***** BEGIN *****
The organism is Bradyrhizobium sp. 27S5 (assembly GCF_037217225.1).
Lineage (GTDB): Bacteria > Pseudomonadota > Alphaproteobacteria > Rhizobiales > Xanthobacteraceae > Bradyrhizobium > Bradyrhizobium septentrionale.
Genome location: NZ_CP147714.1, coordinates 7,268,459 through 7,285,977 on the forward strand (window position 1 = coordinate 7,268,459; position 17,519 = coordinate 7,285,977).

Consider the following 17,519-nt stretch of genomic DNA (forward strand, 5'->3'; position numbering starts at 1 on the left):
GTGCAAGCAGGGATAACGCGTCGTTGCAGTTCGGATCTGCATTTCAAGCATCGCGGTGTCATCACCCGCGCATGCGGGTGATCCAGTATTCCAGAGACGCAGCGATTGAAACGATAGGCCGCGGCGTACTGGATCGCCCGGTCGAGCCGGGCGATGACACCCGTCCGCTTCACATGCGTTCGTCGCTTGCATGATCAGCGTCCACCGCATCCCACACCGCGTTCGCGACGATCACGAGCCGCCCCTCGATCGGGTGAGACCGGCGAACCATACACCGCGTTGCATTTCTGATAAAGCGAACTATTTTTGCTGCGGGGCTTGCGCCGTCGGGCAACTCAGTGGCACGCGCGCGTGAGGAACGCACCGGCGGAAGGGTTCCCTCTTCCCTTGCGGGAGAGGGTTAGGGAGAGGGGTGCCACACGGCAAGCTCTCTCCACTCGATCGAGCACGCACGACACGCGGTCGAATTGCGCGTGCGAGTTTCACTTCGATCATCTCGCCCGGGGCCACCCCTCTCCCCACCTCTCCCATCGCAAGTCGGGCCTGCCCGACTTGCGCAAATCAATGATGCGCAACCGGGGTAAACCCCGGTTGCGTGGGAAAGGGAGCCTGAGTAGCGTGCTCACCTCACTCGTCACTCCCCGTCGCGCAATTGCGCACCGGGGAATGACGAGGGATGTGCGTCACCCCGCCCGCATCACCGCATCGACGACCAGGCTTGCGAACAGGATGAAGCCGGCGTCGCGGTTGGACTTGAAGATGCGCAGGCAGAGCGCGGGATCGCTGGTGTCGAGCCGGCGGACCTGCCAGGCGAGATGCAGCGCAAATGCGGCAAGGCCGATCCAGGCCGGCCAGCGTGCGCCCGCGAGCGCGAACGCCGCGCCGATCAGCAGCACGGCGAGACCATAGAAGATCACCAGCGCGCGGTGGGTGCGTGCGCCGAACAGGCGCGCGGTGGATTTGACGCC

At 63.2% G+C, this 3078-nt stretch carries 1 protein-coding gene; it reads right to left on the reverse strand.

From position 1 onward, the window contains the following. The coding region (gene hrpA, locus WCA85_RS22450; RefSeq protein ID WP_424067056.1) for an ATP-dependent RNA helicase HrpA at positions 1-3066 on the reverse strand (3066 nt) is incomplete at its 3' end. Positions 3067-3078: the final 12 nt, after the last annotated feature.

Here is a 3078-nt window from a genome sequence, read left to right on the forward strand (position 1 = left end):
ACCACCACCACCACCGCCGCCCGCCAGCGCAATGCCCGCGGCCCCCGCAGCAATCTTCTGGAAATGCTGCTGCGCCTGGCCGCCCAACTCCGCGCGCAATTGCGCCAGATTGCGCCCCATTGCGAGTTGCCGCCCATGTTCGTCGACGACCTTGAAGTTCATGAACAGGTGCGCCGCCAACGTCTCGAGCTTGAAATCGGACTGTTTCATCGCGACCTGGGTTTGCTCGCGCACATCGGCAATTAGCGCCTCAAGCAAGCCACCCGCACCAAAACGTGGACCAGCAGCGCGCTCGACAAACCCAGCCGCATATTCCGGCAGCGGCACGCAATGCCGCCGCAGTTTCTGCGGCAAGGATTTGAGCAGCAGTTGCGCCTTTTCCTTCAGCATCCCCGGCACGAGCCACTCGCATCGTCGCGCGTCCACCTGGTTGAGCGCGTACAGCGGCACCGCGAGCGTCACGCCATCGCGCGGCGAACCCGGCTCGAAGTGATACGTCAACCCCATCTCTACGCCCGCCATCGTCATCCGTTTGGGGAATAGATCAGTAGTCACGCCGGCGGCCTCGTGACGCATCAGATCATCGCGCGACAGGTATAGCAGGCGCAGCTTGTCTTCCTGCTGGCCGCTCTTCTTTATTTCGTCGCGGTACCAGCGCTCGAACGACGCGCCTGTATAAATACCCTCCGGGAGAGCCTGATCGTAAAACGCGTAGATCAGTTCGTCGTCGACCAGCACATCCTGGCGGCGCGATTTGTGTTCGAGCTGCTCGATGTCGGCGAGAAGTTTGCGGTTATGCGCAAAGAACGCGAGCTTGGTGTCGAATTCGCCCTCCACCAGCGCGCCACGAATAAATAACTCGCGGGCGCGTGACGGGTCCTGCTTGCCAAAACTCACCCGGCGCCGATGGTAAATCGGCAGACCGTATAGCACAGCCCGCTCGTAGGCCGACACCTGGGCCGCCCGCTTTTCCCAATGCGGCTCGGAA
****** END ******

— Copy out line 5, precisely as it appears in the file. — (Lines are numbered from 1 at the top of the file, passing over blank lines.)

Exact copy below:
GTGCAAGCAGGGATAACGCGTCGTTGCAGTTCGGATCTGCATTTCAAGCATCGCGGTGTCATCACCCGCGCATGCGGGTGATCCAGTATTCCAGAGACGCAGCGATTGAAACGATAGGCCGCGGCGTACTGGATCGCCCGGTCGAGCCGGGCGATGACACCCGTCCGCTTCACATGCGTTCGTCGCTTGCATGATCAGCGTCCACCGCATCCCACACCGCGTTCGCGACGATCACGAGCCGCCCCTCGATCGGGTGAGACCGGCGAACCATACACCGCGTTGCATTTCTGATAAAGCGAACTATTTTTGCTGCGGGGCTTGCGCCGTCGGGCAACTCAGTGGCACGCGCGCGTGAGGAACGCACCGGCGGAAGGGTTCCCTCTTCCCTTGCGGGAGAGGGTTAGGGAGAGGGGTGCCACACGGCAAGCTCTCTCCACTCGATCGAGCACGCACGACACGCGGTCGAATTGCGCGTGCGAGTTTCACTTCGATCATCTCGCCCGGGGCCACCCCTCTCCCCACCTCTCCCATCGCAAGTCGGGCCTGCCCGACTTGCGCAAATCAATGATGCGCAACCGGGGTAAACCCCGGTTGCGTGGGAAAGGGAGCCTGAGTAGCGTGCTCACCTCACTCGTCACTCCCCGTCGCGCAATTGCGCACCGGGGAATGACGAGGGATGTGCGTCACCCCGCCCGCATCACCGCATCGACGACCAGGCTTGCGAACAGGATGAAGCCGGCGTCGCGGTTGGACTTGAAGATGCGCAGGCAGAGCGCGGGATCGCTGGTGTCGAGCCGGCGGACCTGCCAGGCGAGATGCAGCGCAAATGCGGCAAGGCCGATCCAGGCCGGCCAGCGTGCGCCCGCGAGCGCGAACGCCGCGCCGATCAGCAGCACGGCGAGACCATAGAAGATCACCAGCGCGCGGTGGGTGCGTGCGCCGAACAGGCGCGCGGTGGATTTGACGCC